Data_Sheet_1_Chemotherapy in Combination With Immune Checkpoint Inhibitors for the First-Line Treatment of Patients With Advanced Non-small Cell Lung Cancer: A Systematic Review and Literature-Based Meta-Analysis.PDF
Background: Checkpoint inhibitors plus platinum-based chemotherapy have shown superiority compared to chemotherapy alone as first-line therapy in advanced non–small cell lung carcinoma (NSCLC). To evaluate the relative benefit in term of Overall Survival (OS) and Progression-free Survival (PFS) of checkpoint inhibitors plus chemotherapy vs. chemotherapy alone, overall and in subgroups defined by PDL1 expression we have performed a meta-analysis.
Data Sources: This meta-analysis searched PubMed and checked references of the selected English language articles to identify further eligible trials. Data collection for this study took place from October 1 to October 24, 2018.
Results: In total, 8 trials involving 4,646 patients with advanced NSCLC, 3.314 (71%) and 1.332 (29%) with a non-squamous and squamous histology, respectively, were included in this meta-analysis. Four trials used atezolizumab, 3 pembrolizumab, and 1 nivolumab, accounting for 2.985 (64%), 1.298 (28%), and 363 (8%) of patients, respectively. The patients were randomized to receive first-line chemotherapy plus a checkpoint inhibitor vs. first-line chemotherapy, 2,978 patients for the OS endpoint and first-line chemotherapy plus a checkpoint inhibitor vs. first-line chemotherapy, 1,740 patients in the PFS endpoint. Checkpoint inhibitors plus chemotherapy were associated with prolonged OS, compared with chemotherapy in the ITT population (HR, 0.74; 95% CI, 0.64–0.87; p = 0.0002, with significant heterogeneity among trials). Notably within the PDL1 low group (1–49) there was a significant heterogeneity (p = 0.06) between type of drug and efficacy: the combination of chemotherapy plus pembrolizumab showed an OS benefit (HR, 0.56; 95% CI, 0.40–0.78; P < 0.00007) unlike the atezolizumab backbone trials (HR, 0.92; 95% CI, 0.62–1.37; P < 0.69). However, checkpoint inhibitors plus chemotherapy were associated with prolonged PFS in the ITT (HR, 0.61; 95% CI, 0.56–0.66; P < 0.00001) and across PDL1 subgroups.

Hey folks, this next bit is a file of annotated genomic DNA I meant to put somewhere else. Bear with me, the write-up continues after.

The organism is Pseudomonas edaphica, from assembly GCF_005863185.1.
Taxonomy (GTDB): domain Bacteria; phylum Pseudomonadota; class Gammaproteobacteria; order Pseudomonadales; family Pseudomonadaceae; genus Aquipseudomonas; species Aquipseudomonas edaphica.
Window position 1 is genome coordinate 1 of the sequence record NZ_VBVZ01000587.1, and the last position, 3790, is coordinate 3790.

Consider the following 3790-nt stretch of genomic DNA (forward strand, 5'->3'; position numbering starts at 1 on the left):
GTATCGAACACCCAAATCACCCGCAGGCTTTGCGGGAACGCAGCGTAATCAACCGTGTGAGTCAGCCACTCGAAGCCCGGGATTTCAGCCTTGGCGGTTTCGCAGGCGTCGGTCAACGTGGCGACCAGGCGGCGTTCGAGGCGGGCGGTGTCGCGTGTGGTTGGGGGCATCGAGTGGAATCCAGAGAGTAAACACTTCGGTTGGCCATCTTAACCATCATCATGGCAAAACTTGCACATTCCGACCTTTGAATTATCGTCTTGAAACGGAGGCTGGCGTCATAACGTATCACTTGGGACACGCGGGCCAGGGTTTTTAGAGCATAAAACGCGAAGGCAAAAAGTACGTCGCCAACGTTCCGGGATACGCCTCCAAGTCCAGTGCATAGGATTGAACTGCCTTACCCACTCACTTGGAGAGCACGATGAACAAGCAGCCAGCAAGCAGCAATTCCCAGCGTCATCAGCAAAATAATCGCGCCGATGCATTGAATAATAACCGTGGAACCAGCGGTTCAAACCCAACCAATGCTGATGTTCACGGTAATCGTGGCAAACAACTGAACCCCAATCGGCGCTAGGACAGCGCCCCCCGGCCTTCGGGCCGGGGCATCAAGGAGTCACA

Conclusion and Relevance: Checkpoint inhibitors plus chemotherapy compared with chemotherapy, are associated with significantly prolonged OS and PFS in first-line therapy in NSCLC. In the low PDL1 subgroups the benefit was statistically significant only in the pembrolizumab backbone trials. The findings of this meta-analysis could assist in the design and interpretation of future trials and in economic analyses.